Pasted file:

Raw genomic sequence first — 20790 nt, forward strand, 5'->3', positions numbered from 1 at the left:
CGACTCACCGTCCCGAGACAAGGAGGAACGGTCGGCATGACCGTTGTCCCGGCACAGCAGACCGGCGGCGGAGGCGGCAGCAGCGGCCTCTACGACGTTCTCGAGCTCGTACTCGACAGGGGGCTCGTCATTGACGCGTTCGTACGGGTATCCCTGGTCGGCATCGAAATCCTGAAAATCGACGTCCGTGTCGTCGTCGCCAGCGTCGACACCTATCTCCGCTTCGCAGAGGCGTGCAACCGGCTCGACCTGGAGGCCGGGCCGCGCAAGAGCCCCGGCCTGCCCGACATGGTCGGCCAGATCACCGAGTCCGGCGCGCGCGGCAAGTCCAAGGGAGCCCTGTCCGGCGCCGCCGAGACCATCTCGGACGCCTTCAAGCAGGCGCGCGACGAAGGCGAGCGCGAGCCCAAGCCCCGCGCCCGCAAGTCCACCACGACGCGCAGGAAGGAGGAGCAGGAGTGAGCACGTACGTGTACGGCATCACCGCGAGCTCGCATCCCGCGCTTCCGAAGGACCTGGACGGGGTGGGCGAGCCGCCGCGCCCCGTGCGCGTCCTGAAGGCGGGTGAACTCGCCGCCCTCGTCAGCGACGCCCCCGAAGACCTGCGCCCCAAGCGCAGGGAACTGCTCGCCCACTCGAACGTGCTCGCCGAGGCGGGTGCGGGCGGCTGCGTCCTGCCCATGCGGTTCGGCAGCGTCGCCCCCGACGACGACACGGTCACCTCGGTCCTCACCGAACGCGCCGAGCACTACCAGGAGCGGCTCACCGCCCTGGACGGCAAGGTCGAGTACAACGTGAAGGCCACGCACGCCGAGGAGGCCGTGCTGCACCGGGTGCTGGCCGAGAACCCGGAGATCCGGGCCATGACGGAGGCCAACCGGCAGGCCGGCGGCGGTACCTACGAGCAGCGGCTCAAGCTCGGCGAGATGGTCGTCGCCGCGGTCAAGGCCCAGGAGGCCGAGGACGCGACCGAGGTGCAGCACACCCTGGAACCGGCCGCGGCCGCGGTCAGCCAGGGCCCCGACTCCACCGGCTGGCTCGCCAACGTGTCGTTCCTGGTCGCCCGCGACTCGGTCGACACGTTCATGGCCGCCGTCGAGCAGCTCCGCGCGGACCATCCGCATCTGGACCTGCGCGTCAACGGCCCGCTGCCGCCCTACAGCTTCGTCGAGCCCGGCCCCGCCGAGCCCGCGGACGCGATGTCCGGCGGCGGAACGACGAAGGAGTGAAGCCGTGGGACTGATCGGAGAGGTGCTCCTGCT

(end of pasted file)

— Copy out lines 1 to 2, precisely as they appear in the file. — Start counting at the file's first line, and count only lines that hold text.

Raw genomic sequence first — 20790 nt, forward strand, 5'->3', positions numbered from 1 at the left:
CGACTCACCGTCCCGAGACAAGGAGGAACGGTCGGCATGACCGTTGTCCCGGCACAGCAGACCGGCGGCGGAGGCGGCAGCAGCGGCCTCTACGACGTTCTCGAGCTCGTACTCGACAGGGGGCTCGTCATTGACGCGTTCGTACGGGTATCCCTGGTCGGCATCGAAATCCTGAAAATCGACGTCCGTGTCGTCGTCGCCAGCGTCGACACCTATCTCCGCTTCGCAGAGGCGTGCAACCGGCTCGACCTGGAGGCCGGGCCGCGCAAGAGCCCCGGCCTGCCCGACATGGTCGGCCAGATCACCGAGTCCGGCGCGCGCGGCAAGTCCAAGGGAGCCCTGTCCGGCGCCGCCGAGACCATCTCGGACGCCTTCAAGCAGGCGCGCGACGAAGGCGAGCGCGAGCCCAAGCCCCGCGCCCGCAAGTCCACCACGACGCGCAGGAAGGAGGAGCAGGAGTGAGCACGTACGTGTACGGCATCACCGCGAGCTCGCATCCCGCGCTTCCGAAGGACCTGGACGGGGTGGGCGAGCCGCCGCGCCCCGTGCGCGTCCTGAAGGCGGGTGAACTCGCCGCCCTCGTCAGCGACGCCCCCGAAGACCTGCGCCCCAAGCGCAGGGAACTGCTCGCCCACTCGAACGTGCTCGCCGAGGCGGGTGCGGGCGGCTGCGTCCTGCCCATGCGGTTCGGCAGCGTCGCCCCCGACGACGACACGGTCACCTCGGTCCTCACCGAACGCGCCGAGCACTACCAGGAGCGGCTCACCGCCCTGGACGGCAAGGTCGAGTACAACGTGAAGGCCACGCACGCCGAGGAGGCCGTGCTGCACCGGGTGCTGGCCGAGAACCCGGAGATCCGGGCCATGACGGAGGCCAACCGGCAGGCCGGCGGCGGTACCTACGAGCAGCGGCTCAAGCTCGGCGAGATGGTCGTCGCCGCGGTCAAGGCCCAGGAGGCCGAGGACGCGACCGAGGTGCAGCACACCCTGGAACCGGCCGCGGCCGCGGTCAGCCAGGGCCCCGACTCCACCGGCTGGCTCGCCAACGTGTCGTTCCTGGTCGCCCGCGACTCGGTCGACACGTTCATGGCCGCCGTCGAGCAGCTCCGCGCGGACCATCCGCATCTGGACCTGCGCGTCAACGGCCCGCTGCCGCCCTACAGCTTCGTCGAGCCCGGCCCCGCCGAGCCCGCGGACGCGATGTCCGGCGGCGGAACGACGAAGGAGTGAAGCCGTGGGACTGATCGGAGAGGTGCTCCTGCT